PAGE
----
About 5 years ago, my partner suggested I try granulation as a creative outlet for my perfectionist tendencies, and he was right, it’s a medium I just adore working in! I took a couple of classes with the excellent teacher Ronda Coryell, who teaches fabrication and granulation in Argentium silver and gold.
Granulation is the most important design aspect of all my pieces in one way or another. For some pieces, it’s about pattern and the way the granules arrange themselves. For others, the granules are more of a textural element adding sparkle and a tactile quality.
I also work with many ancient beads and carvings, some thousands of years old, and the timeless look of granulation creates an aesthetic context for these objects that both reflects their history and brings them into the present. As I work, I feel I am suspended in time, lost in the hours it takes to place the granules, working in a process that a jeweler from centuries ago would recognize.
My main focus so far has been making beads. They all start as sheet, wire, and granules. I purchase my Argentium granules, but I make my own 18k gold ones from little snippets of wire. Sheet is cut into disks and dapped into half spheres, and wire is shaped into patterns and dapped to fit the spheres.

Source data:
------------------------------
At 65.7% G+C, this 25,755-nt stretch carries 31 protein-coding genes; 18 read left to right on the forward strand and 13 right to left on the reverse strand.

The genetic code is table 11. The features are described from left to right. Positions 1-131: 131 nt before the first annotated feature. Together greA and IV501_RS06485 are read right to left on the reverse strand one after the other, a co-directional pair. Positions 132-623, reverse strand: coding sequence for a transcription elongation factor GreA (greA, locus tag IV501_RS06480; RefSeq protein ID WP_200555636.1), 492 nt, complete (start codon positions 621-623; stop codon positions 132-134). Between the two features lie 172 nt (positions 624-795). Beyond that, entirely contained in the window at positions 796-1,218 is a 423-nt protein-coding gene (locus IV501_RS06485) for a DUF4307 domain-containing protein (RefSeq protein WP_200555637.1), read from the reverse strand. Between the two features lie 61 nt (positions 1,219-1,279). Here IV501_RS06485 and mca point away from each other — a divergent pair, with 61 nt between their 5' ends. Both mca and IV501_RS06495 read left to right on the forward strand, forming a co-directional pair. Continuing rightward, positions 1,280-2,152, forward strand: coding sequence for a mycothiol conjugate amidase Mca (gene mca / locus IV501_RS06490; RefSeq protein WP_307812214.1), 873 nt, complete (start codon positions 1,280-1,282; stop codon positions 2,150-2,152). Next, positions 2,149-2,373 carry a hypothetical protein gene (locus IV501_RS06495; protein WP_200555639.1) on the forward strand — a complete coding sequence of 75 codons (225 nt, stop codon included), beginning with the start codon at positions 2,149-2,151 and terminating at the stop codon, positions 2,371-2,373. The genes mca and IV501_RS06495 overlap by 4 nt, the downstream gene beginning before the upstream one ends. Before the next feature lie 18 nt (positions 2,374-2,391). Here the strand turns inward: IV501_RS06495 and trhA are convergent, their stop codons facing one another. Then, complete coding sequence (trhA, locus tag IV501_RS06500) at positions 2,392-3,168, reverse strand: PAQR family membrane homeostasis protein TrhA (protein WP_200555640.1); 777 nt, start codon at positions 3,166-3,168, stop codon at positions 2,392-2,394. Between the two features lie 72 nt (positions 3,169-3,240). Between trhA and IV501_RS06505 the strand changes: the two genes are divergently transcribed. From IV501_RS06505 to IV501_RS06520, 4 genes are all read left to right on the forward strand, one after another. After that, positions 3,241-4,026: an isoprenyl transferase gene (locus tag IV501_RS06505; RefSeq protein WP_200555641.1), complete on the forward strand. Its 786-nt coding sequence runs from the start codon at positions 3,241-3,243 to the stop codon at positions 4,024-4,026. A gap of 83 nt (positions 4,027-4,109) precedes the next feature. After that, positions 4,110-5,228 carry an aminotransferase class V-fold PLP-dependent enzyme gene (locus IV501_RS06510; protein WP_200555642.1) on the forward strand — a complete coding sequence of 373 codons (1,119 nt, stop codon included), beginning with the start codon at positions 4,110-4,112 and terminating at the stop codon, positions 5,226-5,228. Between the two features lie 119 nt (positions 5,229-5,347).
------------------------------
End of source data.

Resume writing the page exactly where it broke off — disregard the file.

For the first firing, I place the wires in patterns that are sometimes planned, and sometimes spontaneous. Flux helps hold them in place, and also gives a visual indicator of their fusing under the torch, as well as helping the fusion happen.
After the wires are fused down, I place the granules with a paintbrush and more flux, and then fuse again. This fusing is the one I’m always striving to be better at. I watch the metal for a flash and slight mirrored quality that indicates just the barest skin is melted so the granules and base will unite. I try to keep that melting as minimal as possible so that the granules are properly attached, but just barely. When I manage to hit that balance, the design has a levity to it and seems to float.
The third and final fusing is to unite the two hemispheres of the bead, which is tricky and where it can all go wrong if I’m not careful. It’s a big relief when this part goes well!
After all the firings, I finish to different degrees of polish, depending on the piece, and antique and highlight the design. Then, they’re strung onto wire or chain in combination with the ancient beads I’ve selected. Some chain I make myself, and I’d like to get into that more.
Some designs are geometric or artistic and just come out as they are in my head, while others I research and design to match the beads or ancient item I’m working with.
I’ll post my entries in replies below- the system won’t let me put them all in one post. Thanks for looking!
For this necklace, I’ve used 15th century Afghani lapis beads which were cut in a sacred geometric shape, and the beads I created in Argentium and 18k are based on a pattern I saw on an Islamic prayer rug:
This necklace features a 2nd century Amazonite drop from Mali, with my granulated beads echoing the long shape of the drop:
The glass millefiore beads on this necklace are Byzantine, in source and in their busy patterns, and I tried to match that ornate feeling in my beads:
Finally, these beads in Argentium and 18k were created first with layouts I had been playing with, and they turned out to be a good match for these Asian agate beads.